12/25/2011 08:18 EST | Updated 02/23/2012 05:12 EST

War on Christmas Reaches Defcon One


Is it just me, or did the War on Christmas ramp-up to Def-Con 1 status this year?

Item: School buses in Kingston, Ont., are forbidden to display any sort of Christmas decorations. Safety first, you understand. After all, that Santa Claus poster affixed to the roof of the bus might somehow impair the driver's vision.

Item: Home Hardware is marketing something called a "pre-lit tree" that looks very much like a... Christmas tree. No, I've never heard of a "pre-lit tree" either. Still, isn't there a bigger issue at play? Presumably, only Christians are in the market for Christmas trees in the first place. Why would a retailer think that calling a Christmas tree a "Christmas tree" would be offensive to Christian consumers of Christmas trees? It simply does not compute.

Item: In August, I drove by a York Region police station with a video message board wishing everyone a "Happy Ramadan." I don't have an issue with the cops wishing those of the Muslim faith a Happy Ramadan. But it would've been quite jolly to see that same video board wishing folks a Merry Christmas come late December. Instead, motorists are greeted with the lame "Happy Holidays" salutation. I really hate to be a nitpicker, but if Christmas is rebranded as a generic "holiday," then shouldn't Ramadan simply be referred to as a "holiday" too?

Of note, I pursued the matter regarding the double standard when it comes to the holiday double standard. Here's the official explanation courtesy of Tracy Smith of York Regional Police: Ramadan is identified by name is because "Ramadan is the only holiday in August" whereas December encompasses Christmas, Hanukkah, and the even the fake holiday of Kwanzaa; thus, the police just want to be "inclusive."

I informed Smith she is either misinformed or lying for there is indeed another holiday in August -- Simcoe Day. Her reply: "I'm sorry you feel that way."

Item: Without doubt, the Jump-The-Shark Award regarding this year's War on Christmas marketing goes to Christine McGee of Sleep Country Canada. In radio ads promoting Sleep Country's Boxing Week sale (already underway), the CEO rhetorically asks, "Why wait unit after the holiday [singular]" to take advantage of Boxing Day discounts? It's an uncanny statement given that Boxing Day, by definition, always occurs on December 26. That's the day after Christmas -not the day after Hanukkah or even the day after Festivus. And yet, even in this scenario, McGee just can't bring herself to utter the "C"-word. Amazing.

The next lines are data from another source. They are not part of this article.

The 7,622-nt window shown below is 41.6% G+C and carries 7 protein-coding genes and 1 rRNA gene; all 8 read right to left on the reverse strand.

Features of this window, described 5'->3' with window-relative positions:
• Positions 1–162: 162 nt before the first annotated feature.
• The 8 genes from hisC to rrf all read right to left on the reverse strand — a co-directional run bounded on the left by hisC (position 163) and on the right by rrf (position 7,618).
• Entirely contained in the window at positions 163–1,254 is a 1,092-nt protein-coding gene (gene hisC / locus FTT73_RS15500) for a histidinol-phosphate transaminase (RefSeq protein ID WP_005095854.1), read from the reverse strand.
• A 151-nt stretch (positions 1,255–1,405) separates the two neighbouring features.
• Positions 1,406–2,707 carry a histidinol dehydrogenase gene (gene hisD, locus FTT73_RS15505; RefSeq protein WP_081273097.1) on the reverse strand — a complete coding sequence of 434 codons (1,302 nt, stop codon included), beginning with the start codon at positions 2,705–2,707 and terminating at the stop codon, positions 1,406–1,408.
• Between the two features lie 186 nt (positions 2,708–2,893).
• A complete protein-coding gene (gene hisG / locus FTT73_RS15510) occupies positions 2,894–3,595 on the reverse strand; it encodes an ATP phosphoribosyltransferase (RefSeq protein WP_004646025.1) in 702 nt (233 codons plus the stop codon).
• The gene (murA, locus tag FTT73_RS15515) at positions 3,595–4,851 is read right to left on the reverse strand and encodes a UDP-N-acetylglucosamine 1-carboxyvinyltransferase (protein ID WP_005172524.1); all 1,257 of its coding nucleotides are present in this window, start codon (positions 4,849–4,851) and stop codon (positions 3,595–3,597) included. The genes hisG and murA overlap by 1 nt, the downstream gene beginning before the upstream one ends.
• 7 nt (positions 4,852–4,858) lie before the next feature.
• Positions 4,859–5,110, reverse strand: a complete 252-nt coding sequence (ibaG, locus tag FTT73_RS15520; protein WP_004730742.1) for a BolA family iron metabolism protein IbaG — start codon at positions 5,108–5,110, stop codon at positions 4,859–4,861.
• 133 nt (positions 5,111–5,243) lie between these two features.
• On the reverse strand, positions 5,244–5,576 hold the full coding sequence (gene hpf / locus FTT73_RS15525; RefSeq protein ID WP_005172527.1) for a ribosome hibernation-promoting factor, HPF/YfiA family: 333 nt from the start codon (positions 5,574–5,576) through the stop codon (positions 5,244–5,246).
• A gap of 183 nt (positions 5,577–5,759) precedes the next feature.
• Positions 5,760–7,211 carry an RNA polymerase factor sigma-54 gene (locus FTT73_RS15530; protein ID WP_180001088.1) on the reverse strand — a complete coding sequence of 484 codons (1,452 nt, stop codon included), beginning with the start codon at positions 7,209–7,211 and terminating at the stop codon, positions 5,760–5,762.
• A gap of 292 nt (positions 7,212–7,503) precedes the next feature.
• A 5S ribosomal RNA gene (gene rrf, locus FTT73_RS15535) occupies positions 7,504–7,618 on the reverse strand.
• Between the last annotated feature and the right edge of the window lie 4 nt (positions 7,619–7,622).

Still, the point of my rant isn't to merely bemoan the War on Christmas. That's old hat. Rather, I want to suggest an option when it comes to standing up to those waging war on Christmas. Namely, fighting back. The weapon of choice: your pocketbook.

Thus, during this "holiday season", I decided to go out of my way to patronize only those merchants that actually used the word "Christmas" in their TV, radio, or newspaper ads.

It's slim pickings, but there are still some merchants that aren't terrified to say "Christmas."

So it was that I purchased a table from Bad Boy and a set of headphones from 2001 Audio Video. And I made certain to tell the clerk in each case why I selected their store. (As a side note, neither clerk was Christian, yet they both agreed that avoiding the "C" word at Christmastime was ludicrous. So kindly remind me again: Who are we protecting from being offended?)

I also plan to write the CEOs of these chains, informing them why I chose to patronize their stores. As an army of one, it will be hard to make headway. But if enough people do likewise in the Decembers to come, maybe there's a chance we can collectively make a tangible difference regarding the War on Christmas.

Won't you join me?